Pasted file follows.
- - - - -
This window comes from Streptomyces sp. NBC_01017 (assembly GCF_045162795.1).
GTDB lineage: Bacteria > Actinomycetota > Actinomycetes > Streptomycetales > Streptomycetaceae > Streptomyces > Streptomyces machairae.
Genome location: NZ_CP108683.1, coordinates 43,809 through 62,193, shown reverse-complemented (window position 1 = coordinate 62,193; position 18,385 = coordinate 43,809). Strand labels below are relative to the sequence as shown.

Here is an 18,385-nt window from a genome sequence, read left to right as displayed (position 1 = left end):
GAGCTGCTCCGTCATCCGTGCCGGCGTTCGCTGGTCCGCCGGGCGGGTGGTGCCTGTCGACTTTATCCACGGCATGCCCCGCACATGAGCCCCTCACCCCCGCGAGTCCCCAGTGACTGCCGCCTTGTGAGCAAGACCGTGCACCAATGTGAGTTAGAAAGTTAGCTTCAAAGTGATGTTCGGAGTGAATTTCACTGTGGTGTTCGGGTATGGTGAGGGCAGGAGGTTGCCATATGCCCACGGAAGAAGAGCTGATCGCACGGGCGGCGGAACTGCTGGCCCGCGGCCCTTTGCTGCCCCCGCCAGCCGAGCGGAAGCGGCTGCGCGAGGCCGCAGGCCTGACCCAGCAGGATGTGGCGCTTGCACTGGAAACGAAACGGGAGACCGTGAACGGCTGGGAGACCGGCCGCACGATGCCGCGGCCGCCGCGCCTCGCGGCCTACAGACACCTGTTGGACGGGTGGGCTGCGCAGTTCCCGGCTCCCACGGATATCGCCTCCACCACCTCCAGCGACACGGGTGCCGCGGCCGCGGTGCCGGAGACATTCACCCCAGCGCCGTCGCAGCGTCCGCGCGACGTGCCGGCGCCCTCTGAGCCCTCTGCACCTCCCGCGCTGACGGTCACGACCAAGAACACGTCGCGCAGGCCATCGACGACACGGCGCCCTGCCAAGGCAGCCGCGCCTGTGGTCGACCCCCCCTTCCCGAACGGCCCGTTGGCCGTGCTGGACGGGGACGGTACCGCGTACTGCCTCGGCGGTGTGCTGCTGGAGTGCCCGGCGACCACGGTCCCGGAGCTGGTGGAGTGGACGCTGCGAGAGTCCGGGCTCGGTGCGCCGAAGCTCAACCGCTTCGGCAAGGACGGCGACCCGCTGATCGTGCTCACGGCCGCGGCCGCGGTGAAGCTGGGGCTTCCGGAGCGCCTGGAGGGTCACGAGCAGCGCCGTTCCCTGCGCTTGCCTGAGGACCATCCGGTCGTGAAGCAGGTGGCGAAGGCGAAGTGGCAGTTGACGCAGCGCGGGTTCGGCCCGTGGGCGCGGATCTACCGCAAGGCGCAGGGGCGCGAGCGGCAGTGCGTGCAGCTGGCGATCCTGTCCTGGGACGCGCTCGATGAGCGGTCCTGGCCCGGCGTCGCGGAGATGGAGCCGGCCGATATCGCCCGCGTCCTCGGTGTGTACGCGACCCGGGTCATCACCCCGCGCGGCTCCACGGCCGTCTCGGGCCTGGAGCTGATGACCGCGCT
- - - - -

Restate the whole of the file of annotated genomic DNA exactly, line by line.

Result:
This window comes from Streptomyces sp. NBC_01017 (assembly GCF_045162795.1).
GTDB lineage: Bacteria > Actinomycetota > Actinomycetes > Streptomycetales > Streptomycetaceae > Streptomyces > Streptomyces machairae.
Genome location: NZ_CP108683.1, coordinates 43,809 through 62,193, shown reverse-complemented (window position 1 = coordinate 62,193; position 18,385 = coordinate 43,809). Strand labels below are relative to the sequence as shown.

Here is an 18,385-nt window from a genome sequence, read left to right as displayed (position 1 = left end):
GAGCTGCTCCGTCATCCGTGCCGGCGTTCGCTGGTCCGCCGGGCGGGTGGTGCCTGTCGACTTTATCCACGGCATGCCCCGCACATGAGCCCCTCACCCCCGCGAGTCCCCAGTGACTGCCGCCTTGTGAGCAAGACCGTGCACCAATGTGAGTTAGAAAGTTAGCTTCAAAGTGATGTTCGGAGTGAATTTCACTGTGGTGTTCGGGTATGGTGAGGGCAGGAGGTTGCCATATGCCCACGGAAGAAGAGCTGATCGCACGGGCGGCGGAACTGCTGGCCCGCGGCCCTTTGCTGCCCCCGCCAGCCGAGCGGAAGCGGCTGCGCGAGGCCGCAGGCCTGACCCAGCAGGATGTGGCGCTTGCACTGGAAACGAAACGGGAGACCGTGAACGGCTGGGAGACCGGCCGCACGATGCCGCGGCCGCCGCGCCTCGCGGCCTACAGACACCTGTTGGACGGGTGGGCTGCGCAGTTCCCGGCTCCCACGGATATCGCCTCCACCACCTCCAGCGACACGGGTGCCGCGGCCGCGGTGCCGGAGACATTCACCCCAGCGCCGTCGCAGCGTCCGCGCGACGTGCCGGCGCCCTCTGAGCCCTCTGCACCTCCCGCGCTGACGGTCACGACCAAGAACACGTCGCGCAGGCCATCGACGACACGGCGCCCTGCCAAGGCAGCCGCGCCTGTGGTCGACCCCCCCTTCCCGAACGGCCCGTTGGCCGTGCTGGACGGGGACGGTACCGCGTACTGCCTCGGCGGTGTGCTGCTGGAGTGCCCGGCGACCACGGTCCCGGAGCTGGTGGAGTGGACGCTGCGAGAGTCCGGGCTCGGTGCGCCGAAGCTCAACCGCTTCGGCAAGGACGGCGACCCGCTGATCGTGCTCACGGCCGCGGCCGCGGTGAAGCTGGGGCTTCCGGAGCGCCTGGAGGGTCACGAGCAGCGCCGTTCCCTGCGCTTGCCTGAGGACCATCCGGTCGTGAAGCAGGTGGCGAAGGCGAAGTGGCAGTTGACGCAGCGCGGGTTCGGCCCGTGGGCGCGGATCTACCGCAAGGCGCAGGGGCGCGAGCGGCAGTGCGTGCAGCTGGCGATCCTGTCCTGGGACGCGCTCGATGAGCGGTCCTGGCCCGGCGTCGCGGAGATGGAGCCGGCCGATATCGCCCGCGTCCTCGGTGTGTACGCGACCCGGGTCATCACCCCGCGCGGCTCCACGGCCGTCTCGGGCCTGGAGCTGATGACCGCGCT